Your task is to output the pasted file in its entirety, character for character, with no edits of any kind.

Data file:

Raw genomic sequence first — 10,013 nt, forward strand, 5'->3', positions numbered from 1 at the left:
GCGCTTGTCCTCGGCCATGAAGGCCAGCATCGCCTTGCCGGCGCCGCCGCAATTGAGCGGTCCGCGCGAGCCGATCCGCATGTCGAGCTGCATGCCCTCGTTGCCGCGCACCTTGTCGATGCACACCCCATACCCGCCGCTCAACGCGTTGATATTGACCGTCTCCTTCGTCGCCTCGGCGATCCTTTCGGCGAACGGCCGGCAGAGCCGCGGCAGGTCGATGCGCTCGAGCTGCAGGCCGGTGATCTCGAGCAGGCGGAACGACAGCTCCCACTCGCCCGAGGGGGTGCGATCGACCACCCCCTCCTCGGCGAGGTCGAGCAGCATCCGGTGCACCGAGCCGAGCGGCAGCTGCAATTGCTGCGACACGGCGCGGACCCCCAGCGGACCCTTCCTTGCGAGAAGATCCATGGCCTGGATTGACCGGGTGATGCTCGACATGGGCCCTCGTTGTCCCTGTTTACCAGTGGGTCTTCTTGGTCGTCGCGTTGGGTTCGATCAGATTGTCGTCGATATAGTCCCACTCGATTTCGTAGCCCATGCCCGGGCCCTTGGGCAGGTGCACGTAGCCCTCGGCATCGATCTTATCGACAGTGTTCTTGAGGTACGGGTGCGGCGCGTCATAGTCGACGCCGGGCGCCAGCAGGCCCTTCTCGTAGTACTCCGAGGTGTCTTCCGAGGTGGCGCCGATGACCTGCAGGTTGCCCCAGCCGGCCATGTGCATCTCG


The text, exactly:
Raw genomic sequence first — 10,013 nt, forward strand, 5'->3', positions numbered from 1 at the left:
GCGCTTGTCCTCGGCCATGAAGGCCAGCATCGCCTTGCCGGCGCCGCCGCAATTGAGCGGTCCGCGCGAGCCGATCCGCATGTCGAGCTGCATGCCCTCGTTGCCGCGCACCTTGTCGATGCACACCCCATACCCGCCGCTCAACGCGTTGATATTGACCGTCTCCTTCGTCGCCTCGGCGATCCTTTCGGCGAACGGCCGGCAGAGCCGCGGCAGGTCGATGCGCTCGAGCTGCAGGCCGGTGATCTCGAGCAGGCGGAACGACAGCTCCCACTCGCCCGAGGGGGTGCGATCGACCACCCCCTCCTCGGCGAGGTCGAGCAGCATCCGGTGCACCGAGCCGAGCGGCAGCTGCAATTGCTGCGACACGGCGCGGACCCCCAGCGGACCCTTCCTTGCGAGAAGATCCATGGCCTGGATTGACCGGGTGATGCTCGACATGGGCCCTCGTTGTCCCTGTTTACCAGTGGGTCTTCTTGGTCGTCGCGTTGGGTTCGATCAGATTGTCGTCGATATAGTCCCACTCGATTTCGTAGCCCATGCCCGGGCCCTTGGGCAGGTGCACGTAGCCCTCGGCATCGATCTTATCGACAGTGTTCTTGAGGTACGGGTGCGGCGCGTCATAGTCGACGCCGGGCGCCAGCAGGCCCTTCTCGTAGTACTCCGAGGTGTCTTCCGAGGTGGCGCCGATGACCTGCAGGTTGCCCCAGCCGGCCATGTGCATCTCG